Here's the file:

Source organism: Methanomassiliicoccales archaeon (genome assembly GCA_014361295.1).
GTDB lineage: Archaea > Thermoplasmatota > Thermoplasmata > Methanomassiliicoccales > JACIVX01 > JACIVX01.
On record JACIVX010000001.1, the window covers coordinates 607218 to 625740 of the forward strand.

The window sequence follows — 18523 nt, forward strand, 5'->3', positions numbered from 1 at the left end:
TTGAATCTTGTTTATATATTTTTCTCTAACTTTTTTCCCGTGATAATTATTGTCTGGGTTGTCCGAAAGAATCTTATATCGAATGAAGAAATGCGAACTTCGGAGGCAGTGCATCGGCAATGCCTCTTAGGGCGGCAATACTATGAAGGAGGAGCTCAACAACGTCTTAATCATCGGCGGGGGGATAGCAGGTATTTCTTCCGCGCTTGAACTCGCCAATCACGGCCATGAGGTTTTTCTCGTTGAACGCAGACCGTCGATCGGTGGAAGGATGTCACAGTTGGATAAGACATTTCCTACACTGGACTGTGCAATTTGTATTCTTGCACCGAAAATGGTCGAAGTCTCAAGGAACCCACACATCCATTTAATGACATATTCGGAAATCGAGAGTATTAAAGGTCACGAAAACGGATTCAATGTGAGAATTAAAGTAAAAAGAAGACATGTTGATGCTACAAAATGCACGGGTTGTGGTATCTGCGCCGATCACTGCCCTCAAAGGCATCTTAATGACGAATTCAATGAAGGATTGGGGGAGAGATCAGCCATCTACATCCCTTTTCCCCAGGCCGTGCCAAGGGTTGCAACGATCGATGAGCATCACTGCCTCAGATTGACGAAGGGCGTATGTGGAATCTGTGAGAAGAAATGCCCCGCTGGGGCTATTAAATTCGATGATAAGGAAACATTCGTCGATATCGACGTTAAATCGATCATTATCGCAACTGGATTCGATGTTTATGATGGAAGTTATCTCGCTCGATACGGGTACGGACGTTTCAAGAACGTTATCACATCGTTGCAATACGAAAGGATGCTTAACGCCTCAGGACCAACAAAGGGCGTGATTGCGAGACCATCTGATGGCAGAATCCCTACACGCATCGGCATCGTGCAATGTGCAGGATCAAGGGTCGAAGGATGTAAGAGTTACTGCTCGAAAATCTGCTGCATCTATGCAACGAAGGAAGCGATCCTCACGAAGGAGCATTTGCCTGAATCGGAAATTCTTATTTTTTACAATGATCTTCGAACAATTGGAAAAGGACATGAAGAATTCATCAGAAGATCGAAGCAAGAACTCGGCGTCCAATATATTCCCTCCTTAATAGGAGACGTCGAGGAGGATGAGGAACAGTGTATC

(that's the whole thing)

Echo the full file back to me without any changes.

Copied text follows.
Source organism: Methanomassiliicoccales archaeon (genome assembly GCA_014361295.1).
GTDB lineage: Archaea > Thermoplasmatota > Thermoplasmata > Methanomassiliicoccales > JACIVX01 > JACIVX01.
On record JACIVX010000001.1, the window covers coordinates 607218 to 625740 of the forward strand.

The window sequence follows — 18523 nt, forward strand, 5'->3', positions numbered from 1 at the left end:
TTGAATCTTGTTTATATATTTTTCTCTAACTTTTTTCCCGTGATAATTATTGTCTGGGTTGTCCGAAAGAATCTTATATCGAATGAAGAAATGCGAACTTCGGAGGCAGTGCATCGGCAATGCCTCTTAGGGCGGCAATACTATGAAGGAGGAGCTCAACAACGTCTTAATCATCGGCGGGGGGATAGCAGGTATTTCTTCCGCGCTTGAACTCGCCAATCACGGCCATGAGGTTTTTCTCGTTGAACGCAGACCGTCGATCGGTGGAAGGATGTCACAGTTGGATAAGACATTTCCTACACTGGACTGTGCAATTTGTATTCTTGCACCGAAAATGGTCGAAGTCTCAAGGAACCCACACATCCATTTAATGACATATTCGGAAATCGAGAGTATTAAAGGTCACGAAAACGGATTCAATGTGAGAATTAAAGTAAAAAGAAGACATGTTGATGCTACAAAATGCACGGGTTGTGGTATCTGCGCCGATCACTGCCCTCAAAGGCATCTTAATGACGAATTCAATGAAGGATTGGGGGAGAGATCAGCCATCTACATCCCTTTTCCCCAGGCCGTGCCAAGGGTTGCAACGATCGATGAGCATCACTGCCTCAGATTGACGAAGGGCGTATGTGGAATCTGTGAGAAGAAATGCCCCGCTGGGGCTATTAAATTCGATGATAAGGAAACATTCGTCGATATCGACGTTAAATCGATCATTATCGCAACTGGATTCGATGTTTATGATGGAAGTTATCTCGCTCGATACGGGTACGGACGTTTCAAGAACGTTATCACATCGTTGCAATACGAAAGGATGCTTAACGCCTCAGGACCAACAAAGGGCGTGATTGCGAGACCATCTGATGGCAGAATCCCTACACGCATCGGCATCGTGCAATGTGCAGGATCAAGGGTCGAAGGATGTAAGAGTTACTGCTCGAAAATCTGCTGCATCTATGCAACGAAGGAAGCGATCCTCACGAAGGAGCATTTGCCTGAATCGGAAATTCTTATTTTTTACAATGATCTTCGAACAATTGGAAAAGGACATGAAGAATTCATCAGAAGATCGAAGCAAGAACTCGGCGTCCAATATATTCCCTCCTTAATAGGAGACGTCGAGGAGGATGAGGAACAGTGTATC